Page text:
Overview & History
Bitcoin SV is a Bitcoin Cash hard fork prioritizing what the creators consider strict adherence to Satoshi Nakamo's original Bitcoin client. It views cheap peer-to-peer transactions as the core value proposition of the network and is dedicated to increasing block sizes and on-chain transaction throughput in pursuit of this goal.
A year later, in 2018, Bitcoin Cash suffered a hard fork of its own, and Bitcoin SV was born.
Bitcoin SV (SV stands for Satoshi Vision) bills itself as the original Bitcoin — a cryptocurrency that stays true to the goals of pseudonymous founder Satoshi Nakamoto.
BSV’s main aims include delivering stability and achieving scalability, something that the original BTC blockchain has struggled to achieve.
The project’s website says: “Bitcoin SV is intended to provide a clear choice for miners and allow businesses to build applications and websites on it reliably.”
Who Are the Founders of Bitcoin SV (BSV)?
One person who has been closely associated with the creation of Bitcoin SV is the Australian entrepreneur Craig Wright, who himself has claimed to be Satoshi Nakamoto. He’s the founder of the fintech company nChain, and he lobbied in favour of the hard fork because he disagreed with upgrade proposals that had been put forward for BSV.
The entrepreneur Calvin Ayre has also been a vocal supporter of Bitcoin SV, and has regularly sought investment opportunities in projects that have been built on top of the blockchain.
What Makes Bitcoin SV (BSV) Unique?
There are several markets that BSV is hoping to target — and use cases it wants to achieve that advocates say the likes of Bitcoin and Bitcoin Cash can’t provide.
BTC is regarded by some as a speculative asset, rather than one that is well-suited to everyday payments. By contrast, BSV claims that it can “replace every payment system in the world with a better user experience, a cheaper merchant cost, and a safer level of security.”
Bitcoin SV also wants to serve as an enterprise blockchain solution for companies who are interested in learning more about what this technology has to offer.
When compared with its older siblings, BSV aims to stand out from a scalability perspective, too. Bitcoin SV claims it has a much bigger block size than its predecessors, and as a result, it can handle more transactions on a daily basis.
How Many Bitcoin SV (BSV) Coins Are There in Circulation?
Although BSV aims to offer some tangible improvements over BTC, there are some things that these two cryptocurrencies continue to have in common: their maximum supply of 21 million.
Just like Bitcoin, Bitcoin SV also undergoes halvings, where block rewards for miners are cut by 50%. The only difference is that, whereas Bitcoin has now had three of these events – in 2012, 2016 and 2020 – Bitcoin SV has only had one.
How Is the Bitcoin SV Network Secured?
The similarities don’t end here. Bitcoin SV also uses the proof-of-work consensus mechanism. In case you’re unfamiliar with this concept, here’s a reminder: before a block can be added to a chain, miners must find the answer to a complex mathematical puzzle using their computing power. The miner who does this first gets a block reward, and this infrastructure helps to prevent malicious attacks.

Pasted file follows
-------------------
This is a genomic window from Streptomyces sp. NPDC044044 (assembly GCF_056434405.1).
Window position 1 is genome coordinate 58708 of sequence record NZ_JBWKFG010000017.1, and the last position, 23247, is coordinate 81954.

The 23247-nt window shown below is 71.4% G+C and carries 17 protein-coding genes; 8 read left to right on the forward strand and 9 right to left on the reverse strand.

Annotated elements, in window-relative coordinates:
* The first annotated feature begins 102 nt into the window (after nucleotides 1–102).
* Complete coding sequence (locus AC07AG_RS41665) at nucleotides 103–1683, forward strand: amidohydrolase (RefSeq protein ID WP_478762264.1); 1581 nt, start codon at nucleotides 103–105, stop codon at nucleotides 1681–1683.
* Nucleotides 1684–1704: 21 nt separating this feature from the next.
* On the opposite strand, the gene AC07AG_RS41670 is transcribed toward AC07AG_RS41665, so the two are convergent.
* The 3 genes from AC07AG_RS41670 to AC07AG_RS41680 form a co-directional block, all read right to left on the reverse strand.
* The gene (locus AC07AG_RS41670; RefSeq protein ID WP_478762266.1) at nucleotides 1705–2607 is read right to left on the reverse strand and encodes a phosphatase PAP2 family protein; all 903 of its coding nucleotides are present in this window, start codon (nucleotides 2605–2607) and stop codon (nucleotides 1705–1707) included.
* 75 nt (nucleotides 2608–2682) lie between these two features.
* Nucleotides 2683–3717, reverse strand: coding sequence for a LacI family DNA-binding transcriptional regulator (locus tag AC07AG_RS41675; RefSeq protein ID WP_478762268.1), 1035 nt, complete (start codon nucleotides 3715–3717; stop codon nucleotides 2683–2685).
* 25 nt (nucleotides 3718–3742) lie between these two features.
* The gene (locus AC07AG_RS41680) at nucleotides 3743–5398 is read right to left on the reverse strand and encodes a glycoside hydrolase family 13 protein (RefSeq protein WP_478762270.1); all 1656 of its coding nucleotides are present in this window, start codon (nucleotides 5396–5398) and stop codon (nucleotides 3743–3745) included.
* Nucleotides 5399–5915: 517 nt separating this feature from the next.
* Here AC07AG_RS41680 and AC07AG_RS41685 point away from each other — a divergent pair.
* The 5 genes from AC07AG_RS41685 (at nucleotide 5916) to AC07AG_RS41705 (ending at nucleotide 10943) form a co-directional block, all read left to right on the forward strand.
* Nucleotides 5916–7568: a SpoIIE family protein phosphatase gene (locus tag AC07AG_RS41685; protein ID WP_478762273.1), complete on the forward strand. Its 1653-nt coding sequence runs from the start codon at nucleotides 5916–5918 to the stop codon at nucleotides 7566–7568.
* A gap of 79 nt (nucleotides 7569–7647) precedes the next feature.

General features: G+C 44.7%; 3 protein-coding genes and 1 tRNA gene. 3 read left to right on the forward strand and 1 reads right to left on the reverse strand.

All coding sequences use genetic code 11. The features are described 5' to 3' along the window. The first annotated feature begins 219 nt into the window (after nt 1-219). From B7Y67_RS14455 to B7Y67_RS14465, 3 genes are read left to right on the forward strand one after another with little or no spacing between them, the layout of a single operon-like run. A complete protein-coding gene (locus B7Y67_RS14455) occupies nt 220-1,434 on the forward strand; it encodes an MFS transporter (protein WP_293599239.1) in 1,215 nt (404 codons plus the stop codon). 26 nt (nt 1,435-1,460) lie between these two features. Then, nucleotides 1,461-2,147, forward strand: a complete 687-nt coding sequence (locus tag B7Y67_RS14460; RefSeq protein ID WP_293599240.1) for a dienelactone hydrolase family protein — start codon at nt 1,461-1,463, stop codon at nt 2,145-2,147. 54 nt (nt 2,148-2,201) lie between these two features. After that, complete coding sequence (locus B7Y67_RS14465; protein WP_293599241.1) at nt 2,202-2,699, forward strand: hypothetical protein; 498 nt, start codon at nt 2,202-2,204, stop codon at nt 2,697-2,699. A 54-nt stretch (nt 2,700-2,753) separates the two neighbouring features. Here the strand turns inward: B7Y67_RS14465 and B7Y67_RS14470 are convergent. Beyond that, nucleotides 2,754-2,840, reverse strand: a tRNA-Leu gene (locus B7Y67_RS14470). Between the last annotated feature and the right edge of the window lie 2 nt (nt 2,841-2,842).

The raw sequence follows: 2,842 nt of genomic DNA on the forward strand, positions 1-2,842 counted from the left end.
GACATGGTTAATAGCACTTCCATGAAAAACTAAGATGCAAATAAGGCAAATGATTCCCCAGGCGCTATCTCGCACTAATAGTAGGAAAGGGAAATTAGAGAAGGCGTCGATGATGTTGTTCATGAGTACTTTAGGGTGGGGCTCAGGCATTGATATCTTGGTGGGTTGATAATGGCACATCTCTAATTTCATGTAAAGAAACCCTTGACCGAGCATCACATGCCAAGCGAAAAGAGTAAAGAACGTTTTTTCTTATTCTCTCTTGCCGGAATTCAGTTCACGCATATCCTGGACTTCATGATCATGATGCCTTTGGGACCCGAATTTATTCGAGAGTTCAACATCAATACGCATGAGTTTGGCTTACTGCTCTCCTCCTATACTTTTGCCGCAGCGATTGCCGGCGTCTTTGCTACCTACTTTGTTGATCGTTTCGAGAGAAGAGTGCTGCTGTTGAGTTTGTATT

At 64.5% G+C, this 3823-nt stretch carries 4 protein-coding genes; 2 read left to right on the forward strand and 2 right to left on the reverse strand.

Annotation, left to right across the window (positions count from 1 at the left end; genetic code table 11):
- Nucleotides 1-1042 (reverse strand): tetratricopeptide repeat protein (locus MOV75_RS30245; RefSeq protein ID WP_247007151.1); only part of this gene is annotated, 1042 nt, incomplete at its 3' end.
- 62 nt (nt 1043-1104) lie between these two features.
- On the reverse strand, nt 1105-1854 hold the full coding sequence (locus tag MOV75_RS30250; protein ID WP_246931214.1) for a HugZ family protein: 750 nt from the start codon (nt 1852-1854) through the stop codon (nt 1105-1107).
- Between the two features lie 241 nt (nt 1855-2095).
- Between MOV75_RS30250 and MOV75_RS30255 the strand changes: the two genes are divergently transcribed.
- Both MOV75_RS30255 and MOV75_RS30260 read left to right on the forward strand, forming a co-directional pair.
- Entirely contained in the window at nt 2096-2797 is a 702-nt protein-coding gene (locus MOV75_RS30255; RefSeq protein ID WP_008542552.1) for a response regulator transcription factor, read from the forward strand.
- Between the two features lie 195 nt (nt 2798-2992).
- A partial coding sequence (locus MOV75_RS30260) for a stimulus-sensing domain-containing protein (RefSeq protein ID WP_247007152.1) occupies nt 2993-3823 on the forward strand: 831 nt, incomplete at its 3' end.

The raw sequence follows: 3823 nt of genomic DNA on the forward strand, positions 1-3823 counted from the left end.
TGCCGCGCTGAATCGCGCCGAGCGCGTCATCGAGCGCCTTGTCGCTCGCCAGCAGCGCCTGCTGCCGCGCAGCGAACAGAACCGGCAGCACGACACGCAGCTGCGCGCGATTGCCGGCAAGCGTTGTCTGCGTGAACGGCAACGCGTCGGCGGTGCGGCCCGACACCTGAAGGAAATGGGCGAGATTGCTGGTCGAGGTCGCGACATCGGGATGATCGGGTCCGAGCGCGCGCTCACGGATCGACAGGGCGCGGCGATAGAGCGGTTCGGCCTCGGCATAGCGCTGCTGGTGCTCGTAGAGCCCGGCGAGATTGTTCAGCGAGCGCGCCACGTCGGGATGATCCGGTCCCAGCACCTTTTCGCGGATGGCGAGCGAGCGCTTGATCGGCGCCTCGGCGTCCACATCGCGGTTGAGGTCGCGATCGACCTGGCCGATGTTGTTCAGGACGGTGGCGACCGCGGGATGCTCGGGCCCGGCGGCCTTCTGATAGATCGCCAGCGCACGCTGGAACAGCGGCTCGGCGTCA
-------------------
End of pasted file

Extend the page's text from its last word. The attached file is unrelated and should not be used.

Where Can You Buy Bitcoin SV (BSV)?
Bitcoin SV is listed on major exchanges including OKEx and Bitfinex — as well as dozens of smaller platforms. However, it is not listed on Binance. This company decided to delist BSV in 2019 because BSV didn’t meet its standards. To learn more about how you can convert fiat currencies into crypto.
Bitcoin Satoshi's Vision (BSV) is the result of a perennial debate within certain cryptocurrency circles about what Satoshi Nakamoto's vision for Bitcoin was and if Bitcoin is or should strictly adhere to their vision. BSV's ethos is to "restore what was the original Bitcoin protocol." The decision to hard fork from Bitcoin Cash was a result of a dispute over canonical transaction ordering which would enable the graphene algorithm to run more efficiently and script enhancements enabling oracle data to be imported to the blockchain. In opposition, Bitcoin SV rejected these proposals and instead planned to increase the block limit to 128MB (later increased to 512MB in a hard fork) and restore certain opcodes from the original Bitcoin 0.1.0 protocol implementation. Although increased block capacity could increase transaction throughput on-chain, it could potentially restrict the universe of participants who could be capable of running full nodes, thus making this something the community needs to address in order to be able to execute on its vision of a decentralized peer-to-peer cash system.
On November 15, 2018, Bitcoin Cash split into two with the Bitcoin ABC faction, the leading Bitcoin Cash client, ultimately winning the majority of the networks hashrate and retaining the name Bitcoin Cash. Bitcoin SV is led by nChain, a research and development technology firm building tools, protocols, and applications to support blockchain growth worldwide.
Date: February 2020. TypeL Mainnet
A set of protocol restoration changes that represent an almost complete return to the original protocol. Also eliminates block limit completely.
Bitcoin SV Hard Fork
Date: November 2018. Type: Mainnet
Increasde the block limit to 128MB and restore certain opcodes from the original Bitcoin 0.1.0 protocol implementation
Date: July 2019. Type: Mainnet
Increased the block limit to 512MB.